WHALLONSBURG – The Adirondack Land Trust is hosting a free informational session for farmland owners on Tuesday, November 15 at 6 p.m. at the Whallonsburg Grange Hall, located at 1610 NY-22, Essex, NY. The event, “How do conservation easements impact farm operations?” features the following panelists:
· James Graves, Owner/Operator, Full and By Farm, Essex
· Alice Halloran, Essex County Soil & Water Conservation District
· Jeff Kehoe, Ag Protection Planner, NYS Dept. of Agriculture and Markets
· Ashlee Kleinhammer, Proprietor, North Country Creamery
· Megan Stevenson, Land Protection Manager, Adirondack Land Trust
November Harvest of the Month: Local Grains
When you think of agriculture in the Adirondacks, you may not think of waving fields of grain. However, New England was actually the “breadbasket” of the United States until the late 1800’s.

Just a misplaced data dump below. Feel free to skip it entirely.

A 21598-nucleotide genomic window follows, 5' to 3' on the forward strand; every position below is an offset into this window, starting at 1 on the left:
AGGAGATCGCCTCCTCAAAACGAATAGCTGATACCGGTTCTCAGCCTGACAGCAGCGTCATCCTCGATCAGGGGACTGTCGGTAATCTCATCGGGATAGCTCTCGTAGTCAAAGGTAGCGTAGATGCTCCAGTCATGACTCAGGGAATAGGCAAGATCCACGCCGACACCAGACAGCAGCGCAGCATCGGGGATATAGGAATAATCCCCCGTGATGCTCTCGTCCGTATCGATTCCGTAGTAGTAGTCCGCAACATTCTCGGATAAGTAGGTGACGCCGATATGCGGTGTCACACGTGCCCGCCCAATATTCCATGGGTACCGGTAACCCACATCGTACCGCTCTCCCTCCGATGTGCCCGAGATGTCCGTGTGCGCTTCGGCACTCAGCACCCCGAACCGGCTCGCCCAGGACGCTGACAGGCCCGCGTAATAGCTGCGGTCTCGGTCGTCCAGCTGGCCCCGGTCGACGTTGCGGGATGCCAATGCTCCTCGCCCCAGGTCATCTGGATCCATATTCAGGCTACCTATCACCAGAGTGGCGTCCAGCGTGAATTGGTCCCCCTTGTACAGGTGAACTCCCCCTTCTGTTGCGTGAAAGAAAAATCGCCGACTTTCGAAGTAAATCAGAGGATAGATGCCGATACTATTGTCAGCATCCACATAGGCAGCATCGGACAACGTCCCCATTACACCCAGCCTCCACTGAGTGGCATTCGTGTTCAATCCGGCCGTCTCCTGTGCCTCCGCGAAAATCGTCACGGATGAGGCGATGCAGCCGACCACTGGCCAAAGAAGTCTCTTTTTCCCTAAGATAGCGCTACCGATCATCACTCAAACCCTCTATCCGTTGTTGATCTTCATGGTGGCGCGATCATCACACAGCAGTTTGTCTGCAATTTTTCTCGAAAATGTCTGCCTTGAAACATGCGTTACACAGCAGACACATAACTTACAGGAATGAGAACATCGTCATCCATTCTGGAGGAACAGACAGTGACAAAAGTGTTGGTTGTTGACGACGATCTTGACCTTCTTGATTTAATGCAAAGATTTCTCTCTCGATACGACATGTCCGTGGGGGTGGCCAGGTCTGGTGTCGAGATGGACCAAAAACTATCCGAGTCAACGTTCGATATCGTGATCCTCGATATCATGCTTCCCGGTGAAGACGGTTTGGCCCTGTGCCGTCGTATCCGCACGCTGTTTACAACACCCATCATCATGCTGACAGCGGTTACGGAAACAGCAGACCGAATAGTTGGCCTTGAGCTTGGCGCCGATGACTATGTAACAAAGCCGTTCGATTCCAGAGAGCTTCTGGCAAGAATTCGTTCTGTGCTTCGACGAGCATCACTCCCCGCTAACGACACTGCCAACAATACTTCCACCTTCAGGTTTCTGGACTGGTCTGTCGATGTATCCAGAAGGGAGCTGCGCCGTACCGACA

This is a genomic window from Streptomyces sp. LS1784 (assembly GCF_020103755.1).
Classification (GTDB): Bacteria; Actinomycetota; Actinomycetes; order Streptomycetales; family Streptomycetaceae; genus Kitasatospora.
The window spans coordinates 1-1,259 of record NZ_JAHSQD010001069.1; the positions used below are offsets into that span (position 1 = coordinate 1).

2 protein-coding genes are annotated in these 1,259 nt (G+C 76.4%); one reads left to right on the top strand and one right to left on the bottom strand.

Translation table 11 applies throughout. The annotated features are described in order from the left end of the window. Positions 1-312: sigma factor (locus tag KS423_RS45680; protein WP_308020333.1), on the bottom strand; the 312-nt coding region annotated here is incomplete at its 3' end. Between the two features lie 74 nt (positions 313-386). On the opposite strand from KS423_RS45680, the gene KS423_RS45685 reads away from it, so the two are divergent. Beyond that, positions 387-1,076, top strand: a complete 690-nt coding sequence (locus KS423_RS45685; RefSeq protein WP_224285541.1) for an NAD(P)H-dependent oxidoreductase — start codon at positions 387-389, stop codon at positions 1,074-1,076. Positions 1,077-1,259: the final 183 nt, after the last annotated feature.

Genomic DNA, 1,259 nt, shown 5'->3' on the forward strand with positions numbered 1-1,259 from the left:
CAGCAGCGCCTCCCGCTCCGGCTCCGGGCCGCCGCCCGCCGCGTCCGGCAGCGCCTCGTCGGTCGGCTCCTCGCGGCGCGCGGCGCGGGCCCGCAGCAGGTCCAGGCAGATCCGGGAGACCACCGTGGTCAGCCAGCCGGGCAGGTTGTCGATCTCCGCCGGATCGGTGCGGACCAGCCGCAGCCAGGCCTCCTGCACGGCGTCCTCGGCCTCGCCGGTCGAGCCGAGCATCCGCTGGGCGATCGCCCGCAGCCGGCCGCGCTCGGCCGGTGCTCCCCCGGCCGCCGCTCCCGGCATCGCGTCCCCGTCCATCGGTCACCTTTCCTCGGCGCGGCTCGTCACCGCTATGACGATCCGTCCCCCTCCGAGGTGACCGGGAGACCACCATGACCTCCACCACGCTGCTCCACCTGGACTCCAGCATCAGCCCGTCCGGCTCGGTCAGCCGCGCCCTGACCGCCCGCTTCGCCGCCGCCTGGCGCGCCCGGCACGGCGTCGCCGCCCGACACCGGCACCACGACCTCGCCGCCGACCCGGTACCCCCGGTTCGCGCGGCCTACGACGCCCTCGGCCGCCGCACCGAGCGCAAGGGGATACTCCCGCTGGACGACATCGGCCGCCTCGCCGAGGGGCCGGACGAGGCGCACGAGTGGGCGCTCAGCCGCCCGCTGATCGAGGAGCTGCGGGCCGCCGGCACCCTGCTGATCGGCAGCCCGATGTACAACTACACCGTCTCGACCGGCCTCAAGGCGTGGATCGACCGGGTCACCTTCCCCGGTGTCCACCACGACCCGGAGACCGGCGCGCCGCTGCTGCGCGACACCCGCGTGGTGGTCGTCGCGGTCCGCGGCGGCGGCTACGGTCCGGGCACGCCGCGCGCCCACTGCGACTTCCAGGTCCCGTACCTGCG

Global markets have driven local grains out of favor. Today, China is the top wheat producer, followed by India, Russia, and the United States. But flour is flour, right? Not really. The difference in flavor, nutrition, and community impact is significant.
Planning for Thanksgiving: Buying a turkey from a local farm/retailer
Have you considered buying a local turkey for your Thanksgiving meal this year? Buying a pasture-raised turkey from a local farm is one way to offer gratitude for the people and land that nourish your family. Locally raised turkeys are also usually raised in more humane conditions, and are much more flavorful and delicious. Most local farms and retailers require customers to pre-order and place a deposit on their turkeys in advance, generally from September-October. Browse the list below to reserve a local turkey for your Thanksgiving table.
Building a Better Apple
Where Do Apples Come From?
Apples are the most-consumed fruit in the United States. The annual estimated total value of the American apple industry is $23 billion, with just five cultivars; Fuji, Gala, Granny Smith, Honeycrisp, and Red Delicious; making up two-thirds of production. Of these, Honeycrisp is easily the most valuable; having nearly twice the value per pound, if not more, than any of the others.